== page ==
Our classrooms are becoming more diverse, but some experts are concerned that reading materials at school are not.
For instance, aside from Dora the Explorer, there are very few characters in books or other media in which young Latino students can see themselves, according to a recent article.
When was the last time you felt you could deeply connect to a book — or a movie, a song, a newspaper article or any other media — because it portrayed something important about your life and who you are?
In “For Young Latino Readers, an Image Is Missing,” Motoko Rich writes:
Like many of his third-grade classmates, Mario Cortez-Pacheco likes reading the “Magic Tree House” series, about a brother and a sister who take adventurous trips back in time. He also loves the popular “Diary of a Wimpy Kid” graphic novels.
But Mario, 8, has noticed something about these and many of the other books he encounters in his classroom at Bayard Taylor Elementary here: most of the main characters are white. “I see a lot of people that don’t have a lot of color,” he said.
Hispanic students now make up nearly a quarter of the nation’s public school enrollment, according to an analysis of census data by the Pew Hispanic Center, and are the fastest-growing segment of the school population. Yet nonwhite Latino children seldom see themselves in books written for young readers. (Dora the Explorer, who began as a cartoon character, is an outlier.)
Education experts and teachers who work with large Latino populations say that the lack of familiar images could be an obstacle as young readers work to build stamina and deepen their understanding of story elements like character motivation.
… “Kids do have a different kind of connection when they see a character that looks like them or they experience a plot or a theme that relates to something they’ve experienced in their lives,” said Jane Fleming, an assistant professor at the Erikson Institute, a graduate school in early childhood development in Chicago.
… The Cooperative Children’s Book Center at the University of Wisconsin-Madison School of Education, which compiles statistics about the race of authors and characters in children’s books published each year, found that in 2011, just over 3 percent of the 3,400 books reviewed were written by or about Latinos, a proportion that has not changed much in a decade.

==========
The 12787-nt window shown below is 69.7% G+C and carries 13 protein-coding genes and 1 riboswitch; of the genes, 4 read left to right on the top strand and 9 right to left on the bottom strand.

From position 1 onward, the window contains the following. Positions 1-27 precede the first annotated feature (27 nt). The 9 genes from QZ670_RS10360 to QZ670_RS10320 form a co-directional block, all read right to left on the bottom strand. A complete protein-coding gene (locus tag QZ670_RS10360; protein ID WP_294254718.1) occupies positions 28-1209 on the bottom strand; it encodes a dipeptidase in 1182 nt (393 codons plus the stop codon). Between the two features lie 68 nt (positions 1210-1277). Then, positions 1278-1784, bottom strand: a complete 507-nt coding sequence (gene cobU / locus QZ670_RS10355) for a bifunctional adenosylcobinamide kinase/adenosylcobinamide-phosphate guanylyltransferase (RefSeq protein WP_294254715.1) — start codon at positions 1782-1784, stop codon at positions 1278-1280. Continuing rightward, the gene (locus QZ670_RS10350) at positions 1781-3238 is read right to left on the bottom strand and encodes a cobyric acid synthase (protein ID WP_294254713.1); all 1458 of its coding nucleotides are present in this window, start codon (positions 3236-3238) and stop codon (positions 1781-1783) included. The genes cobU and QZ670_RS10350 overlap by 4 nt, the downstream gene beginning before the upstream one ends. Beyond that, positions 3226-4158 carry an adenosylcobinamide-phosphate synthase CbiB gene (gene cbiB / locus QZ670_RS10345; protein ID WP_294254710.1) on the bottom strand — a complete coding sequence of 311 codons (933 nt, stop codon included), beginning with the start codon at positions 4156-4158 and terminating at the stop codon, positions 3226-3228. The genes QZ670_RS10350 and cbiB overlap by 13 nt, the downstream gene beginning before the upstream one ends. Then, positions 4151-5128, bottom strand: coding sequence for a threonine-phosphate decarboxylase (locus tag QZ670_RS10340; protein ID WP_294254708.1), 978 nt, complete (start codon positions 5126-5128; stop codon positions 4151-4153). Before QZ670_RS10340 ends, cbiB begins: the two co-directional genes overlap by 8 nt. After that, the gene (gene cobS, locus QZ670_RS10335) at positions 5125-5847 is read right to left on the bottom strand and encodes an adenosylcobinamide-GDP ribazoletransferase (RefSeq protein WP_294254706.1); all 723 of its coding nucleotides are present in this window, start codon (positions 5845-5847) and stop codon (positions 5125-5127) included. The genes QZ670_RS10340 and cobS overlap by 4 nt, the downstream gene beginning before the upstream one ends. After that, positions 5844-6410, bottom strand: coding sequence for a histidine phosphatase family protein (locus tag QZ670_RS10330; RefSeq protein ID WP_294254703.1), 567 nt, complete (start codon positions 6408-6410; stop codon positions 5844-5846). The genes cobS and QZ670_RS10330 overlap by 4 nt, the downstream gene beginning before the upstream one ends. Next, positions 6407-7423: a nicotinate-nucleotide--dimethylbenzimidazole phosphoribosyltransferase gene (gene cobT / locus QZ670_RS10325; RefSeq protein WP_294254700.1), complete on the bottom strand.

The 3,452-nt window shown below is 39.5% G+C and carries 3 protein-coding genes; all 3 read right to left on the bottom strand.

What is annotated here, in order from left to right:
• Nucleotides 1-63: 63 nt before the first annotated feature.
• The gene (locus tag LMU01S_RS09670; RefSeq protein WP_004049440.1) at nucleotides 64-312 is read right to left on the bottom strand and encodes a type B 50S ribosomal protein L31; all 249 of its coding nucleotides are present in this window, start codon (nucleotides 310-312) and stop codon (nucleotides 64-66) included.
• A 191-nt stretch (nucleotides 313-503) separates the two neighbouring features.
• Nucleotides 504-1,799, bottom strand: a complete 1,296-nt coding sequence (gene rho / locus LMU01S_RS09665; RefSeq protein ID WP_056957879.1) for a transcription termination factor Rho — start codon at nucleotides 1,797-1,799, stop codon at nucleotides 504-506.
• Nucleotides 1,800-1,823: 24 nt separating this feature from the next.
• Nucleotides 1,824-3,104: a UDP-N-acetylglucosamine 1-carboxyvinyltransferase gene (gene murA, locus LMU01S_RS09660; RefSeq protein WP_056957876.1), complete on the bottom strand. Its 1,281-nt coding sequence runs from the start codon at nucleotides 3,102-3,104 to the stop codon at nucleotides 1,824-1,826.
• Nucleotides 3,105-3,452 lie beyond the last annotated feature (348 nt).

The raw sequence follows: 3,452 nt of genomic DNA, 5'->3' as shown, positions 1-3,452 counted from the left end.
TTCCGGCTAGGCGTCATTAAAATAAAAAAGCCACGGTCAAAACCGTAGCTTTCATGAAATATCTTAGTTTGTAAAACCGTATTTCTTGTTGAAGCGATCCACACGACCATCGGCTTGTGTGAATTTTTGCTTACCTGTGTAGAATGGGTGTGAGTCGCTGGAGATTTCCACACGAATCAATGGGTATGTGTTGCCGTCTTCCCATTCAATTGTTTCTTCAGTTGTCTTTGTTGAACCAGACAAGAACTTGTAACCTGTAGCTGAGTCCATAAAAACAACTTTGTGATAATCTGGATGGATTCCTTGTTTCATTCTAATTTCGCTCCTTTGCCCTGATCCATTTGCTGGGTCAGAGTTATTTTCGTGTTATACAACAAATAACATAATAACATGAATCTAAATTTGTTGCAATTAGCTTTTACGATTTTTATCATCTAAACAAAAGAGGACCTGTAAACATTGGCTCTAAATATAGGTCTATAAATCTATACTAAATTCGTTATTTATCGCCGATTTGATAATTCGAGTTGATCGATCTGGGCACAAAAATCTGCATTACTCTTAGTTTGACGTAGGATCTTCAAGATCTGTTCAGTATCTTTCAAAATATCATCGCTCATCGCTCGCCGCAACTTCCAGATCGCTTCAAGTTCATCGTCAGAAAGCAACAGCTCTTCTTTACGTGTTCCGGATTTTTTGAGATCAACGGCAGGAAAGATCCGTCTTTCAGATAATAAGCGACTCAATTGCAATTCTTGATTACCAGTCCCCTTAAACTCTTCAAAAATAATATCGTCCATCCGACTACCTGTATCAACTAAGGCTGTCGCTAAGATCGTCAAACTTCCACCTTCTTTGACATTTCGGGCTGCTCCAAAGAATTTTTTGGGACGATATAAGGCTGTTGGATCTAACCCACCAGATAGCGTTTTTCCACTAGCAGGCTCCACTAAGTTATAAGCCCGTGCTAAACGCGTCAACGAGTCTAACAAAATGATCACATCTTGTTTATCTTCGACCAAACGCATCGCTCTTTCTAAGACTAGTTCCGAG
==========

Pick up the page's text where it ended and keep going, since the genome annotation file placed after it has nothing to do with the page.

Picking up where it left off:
Students: Tell us …
- Have you ever read a story, watched a movie, listened to a song or read an article or essay and thought, “This is just like my life”? What?
- Ever met a character that shares your personality, background or life experiences? Who?
- Do you feel more connected when you read about something or someone you can relate to, or do you prefer to read about lives different from your own?
- Should students have more access to books whose diverse characters reflect a range of lives? What books would you recommend?
- How diverse have the reading choices been at the schools you’ve attended?
Questions about issues in the news for students 13 and older.
Compare and Contrast: Movies vs. Books
When you ask people whether they prefer 'Movies or Books', you are likely to get a variety of replies. Some people will prefer reading books and other will prefer watching movies. There is another interesting phenomena and that is a section of the population that enjoy both equally.
For some people, reading a book is not the easiest activity in the world. We have all sometimes picked up a book and put it down after battling to read the first page. This is nothing to do with ability or concentration, it is to do with whether or not the book is of personal interest or whether the book actually meets our needs. In other words what is inside the covers of the book may not match the blurb on the outside which is very misleading and very disappointing. The same can be said for movies. How often have we all watched the trailers advertised on TV, thinking that the movie looks really interesting? Then follows the anticipation of going to the movies to watch it, or wait until its available to download and rent at home, only to watch the first ten minutes and realise that it is not going to get any better than 'boring'!
Sometimes it is easier to watch a movie rather than read the book. Some movies that are adaptations of books can enhance the setting, the scenery and dialogue. This is especially helpful for people who have experienced difficulty in learning to read, as watching the movie as well as reading the book can enhance the experience. A movie adaptation can enhance the experience of the book and can bring to life, and get transported into 'this other world'. Visual images are very powerful, but so is the experience of reading and development of our own images. It can also be argued that in order to use our imagination whilst reading we need to have some actual experience of the situation and that experience either comes through accurate and informative writing or visual images (movies).
There are several books that have been made into movies. The interpretation of a book into a movie is bound by resources and finance, and the visualisation of the director. Meanwhile reading the book, taps into the readers imagination, that does not have the same constraints and can be picked and put down at any convenient time.